Philip researches the potential of renewable technologies to bring electricity to rural communities in developing countries and in situations of displacement such as refugee camps. This spans topics such as electricity demand estimation, technological performance of solar PV and battery storage, integration with other generation technologies as part of hybrid systems, and analysing their impact in terms of cost, CO2 mitigation potential and service quality.
Philip developed the CLOVER model for simulating, optimising and analysing rural electricity systems and investigating the implications of their deployment strategies. CLOVER has been applied to studies in South Asia, Africa and Latin America to assess the performance of renewable electricity systems for household electricity, productive energy services, power for health clinics and more. The CLOVER model is open source and is continually developed to increase its functionality.
His research has also goes beyond the technical domain by considering how to incorporate social, environmental, institutional and commercial considerations into energy system design. These factors help to ensure sustainable energy solutions meet the needs of their users long into the future.
Philip's research has been supported by partnerships across academia, the private sector and civil society. He has coordinated projects with partners in East Africa (Rwanda, Uganda, Kenya, Djibouti), South Asia (India, Nepal) and South America (Brazil, Peru).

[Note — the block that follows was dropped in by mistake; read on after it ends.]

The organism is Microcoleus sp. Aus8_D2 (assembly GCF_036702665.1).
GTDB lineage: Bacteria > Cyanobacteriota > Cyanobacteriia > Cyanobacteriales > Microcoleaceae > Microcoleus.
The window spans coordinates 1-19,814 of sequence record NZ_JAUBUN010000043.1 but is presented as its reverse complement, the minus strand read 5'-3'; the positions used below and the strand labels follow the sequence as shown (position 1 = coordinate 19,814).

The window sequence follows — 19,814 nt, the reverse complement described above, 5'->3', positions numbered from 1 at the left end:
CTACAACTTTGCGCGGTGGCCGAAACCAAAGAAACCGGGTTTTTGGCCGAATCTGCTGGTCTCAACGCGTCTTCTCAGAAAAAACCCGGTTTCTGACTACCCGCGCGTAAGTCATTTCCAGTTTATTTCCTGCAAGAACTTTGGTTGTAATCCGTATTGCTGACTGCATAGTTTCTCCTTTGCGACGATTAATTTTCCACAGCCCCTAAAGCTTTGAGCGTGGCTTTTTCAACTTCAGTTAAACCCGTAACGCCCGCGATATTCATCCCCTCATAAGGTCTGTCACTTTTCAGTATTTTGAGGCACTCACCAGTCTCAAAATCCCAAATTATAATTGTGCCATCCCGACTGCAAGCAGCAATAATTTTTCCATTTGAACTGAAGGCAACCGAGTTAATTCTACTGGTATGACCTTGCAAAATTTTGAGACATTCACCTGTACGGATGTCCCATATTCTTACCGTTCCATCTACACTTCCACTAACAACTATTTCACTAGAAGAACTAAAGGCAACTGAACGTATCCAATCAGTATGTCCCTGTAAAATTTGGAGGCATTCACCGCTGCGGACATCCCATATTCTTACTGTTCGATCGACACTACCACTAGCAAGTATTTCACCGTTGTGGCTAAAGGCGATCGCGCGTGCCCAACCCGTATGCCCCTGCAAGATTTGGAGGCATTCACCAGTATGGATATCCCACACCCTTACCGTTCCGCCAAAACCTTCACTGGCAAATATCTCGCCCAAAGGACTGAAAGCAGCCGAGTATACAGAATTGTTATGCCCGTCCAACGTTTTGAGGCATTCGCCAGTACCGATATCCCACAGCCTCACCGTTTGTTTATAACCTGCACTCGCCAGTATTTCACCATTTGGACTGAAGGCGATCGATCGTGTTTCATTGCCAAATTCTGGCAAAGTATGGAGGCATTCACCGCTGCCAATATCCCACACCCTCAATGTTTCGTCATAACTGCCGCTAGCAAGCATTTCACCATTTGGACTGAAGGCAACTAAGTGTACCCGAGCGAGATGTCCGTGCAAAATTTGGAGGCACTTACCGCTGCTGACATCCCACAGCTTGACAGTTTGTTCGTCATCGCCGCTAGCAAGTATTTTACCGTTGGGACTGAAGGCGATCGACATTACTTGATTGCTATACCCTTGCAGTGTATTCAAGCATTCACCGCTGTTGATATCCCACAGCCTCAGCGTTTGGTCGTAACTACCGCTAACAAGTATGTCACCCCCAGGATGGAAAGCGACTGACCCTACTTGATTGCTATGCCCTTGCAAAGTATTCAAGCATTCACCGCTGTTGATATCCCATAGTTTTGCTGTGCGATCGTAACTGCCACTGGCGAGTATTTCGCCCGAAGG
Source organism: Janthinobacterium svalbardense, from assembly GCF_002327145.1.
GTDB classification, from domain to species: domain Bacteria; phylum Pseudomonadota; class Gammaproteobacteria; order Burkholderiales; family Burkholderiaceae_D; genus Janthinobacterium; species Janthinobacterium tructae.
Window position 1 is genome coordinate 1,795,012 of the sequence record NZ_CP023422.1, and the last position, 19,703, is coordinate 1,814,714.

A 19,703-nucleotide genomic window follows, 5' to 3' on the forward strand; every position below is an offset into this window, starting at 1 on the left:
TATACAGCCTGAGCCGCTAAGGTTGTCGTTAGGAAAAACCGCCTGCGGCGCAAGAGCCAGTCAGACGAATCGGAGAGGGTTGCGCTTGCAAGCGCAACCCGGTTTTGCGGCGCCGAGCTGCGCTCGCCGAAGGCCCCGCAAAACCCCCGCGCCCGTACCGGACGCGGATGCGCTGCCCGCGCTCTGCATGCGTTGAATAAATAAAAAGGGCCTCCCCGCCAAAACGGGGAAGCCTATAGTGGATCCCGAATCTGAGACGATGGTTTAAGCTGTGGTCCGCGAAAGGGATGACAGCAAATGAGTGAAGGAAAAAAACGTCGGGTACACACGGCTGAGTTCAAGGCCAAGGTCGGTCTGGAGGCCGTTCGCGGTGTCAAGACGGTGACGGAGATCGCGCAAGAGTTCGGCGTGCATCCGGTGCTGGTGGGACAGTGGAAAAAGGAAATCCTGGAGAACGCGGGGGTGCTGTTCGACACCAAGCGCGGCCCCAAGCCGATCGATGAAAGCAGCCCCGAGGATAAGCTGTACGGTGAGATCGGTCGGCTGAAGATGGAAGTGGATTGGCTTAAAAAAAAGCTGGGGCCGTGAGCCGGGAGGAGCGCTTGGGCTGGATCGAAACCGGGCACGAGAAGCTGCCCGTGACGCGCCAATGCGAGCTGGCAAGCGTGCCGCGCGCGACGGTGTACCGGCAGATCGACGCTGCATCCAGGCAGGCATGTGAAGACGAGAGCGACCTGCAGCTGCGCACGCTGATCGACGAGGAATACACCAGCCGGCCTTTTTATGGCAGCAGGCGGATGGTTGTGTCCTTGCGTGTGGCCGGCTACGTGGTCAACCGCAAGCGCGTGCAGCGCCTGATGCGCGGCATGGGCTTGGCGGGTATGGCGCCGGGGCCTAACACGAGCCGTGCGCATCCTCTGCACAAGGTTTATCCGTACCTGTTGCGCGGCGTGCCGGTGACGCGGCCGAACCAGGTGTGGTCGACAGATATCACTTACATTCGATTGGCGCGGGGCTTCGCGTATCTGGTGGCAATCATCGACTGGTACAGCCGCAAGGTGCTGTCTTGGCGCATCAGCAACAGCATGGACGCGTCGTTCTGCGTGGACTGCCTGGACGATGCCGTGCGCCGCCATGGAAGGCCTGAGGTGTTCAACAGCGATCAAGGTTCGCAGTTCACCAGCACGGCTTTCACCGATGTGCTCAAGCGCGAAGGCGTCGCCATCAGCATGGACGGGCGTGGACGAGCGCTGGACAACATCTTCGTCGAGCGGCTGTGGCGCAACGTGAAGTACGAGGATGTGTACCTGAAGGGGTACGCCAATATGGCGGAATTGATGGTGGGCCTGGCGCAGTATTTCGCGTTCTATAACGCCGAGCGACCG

Engagement with civil society
Philip is currently seconded to the United Nations Institute for Training and Research as part of the Coordination Unit of the Global Plan of Action for Sustainable Energy Solutions in Situations of Displacement. His work focuses on policies to increase access to sustainable energy in humanitarian settings.
He was previously seconded into Practical Action, an international NGO which aims to alleviate poverty in developing countries. He worked on the Renewable Energy for Refugees project, a collaboration between Practical Action and UNHCR, which brings energy access to households, businesses and community facilities in three refugee camps in Rwanda.
Philip completed his PhD in the Department of Physics at Imperial College London under the supervision of Professor Jenny Nelson FRS and Dr Ned Ekins-Daukes. His thesis addressed the potential of solar technologies to mitigate greenhouse gas emissions in rural communities in India and was funded by the Grantham Institute - Climate Change and the Environment and Climate-KIC. Previously he was awarded a First Class Honours BSc and MSci degree in Physics with Theoretical Physics, also from Imperial College London.
et al., 2016, Off-grid solar photovoltaic systems for rural electrification and emissions mitigation in India, Solar Energy Materials and Solar Cells, Vol:156, ISSN:0927-0248, Pages:147-156
et al., 2016, In-situ, long-term operational stability of organic photovoltaics for off-grid applications in Africa, Solar Energy Materials and Solar Cells, Vol:149, ISSN:0927-0248, Pages:284-293